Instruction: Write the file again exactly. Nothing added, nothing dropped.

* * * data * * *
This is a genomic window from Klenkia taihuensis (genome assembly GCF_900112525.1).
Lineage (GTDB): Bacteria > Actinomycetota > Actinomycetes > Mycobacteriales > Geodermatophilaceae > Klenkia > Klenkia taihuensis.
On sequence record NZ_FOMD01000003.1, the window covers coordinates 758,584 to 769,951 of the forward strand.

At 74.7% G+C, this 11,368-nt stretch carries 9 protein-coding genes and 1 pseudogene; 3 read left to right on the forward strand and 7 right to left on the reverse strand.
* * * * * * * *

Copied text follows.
This is a genomic window from Klenkia taihuensis (genome assembly GCF_900112525.1).
Lineage (GTDB): Bacteria > Actinomycetota > Actinomycetes > Mycobacteriales > Geodermatophilaceae > Klenkia > Klenkia taihuensis.
On sequence record NZ_FOMD01000003.1, the window covers coordinates 758,584 to 769,951 of the forward strand.

At 74.7% G+C, this 11,368-nt stretch carries 9 protein-coding genes and 1 pseudogene; 3 read left to right on the forward strand and 7 right to left on the reverse strand.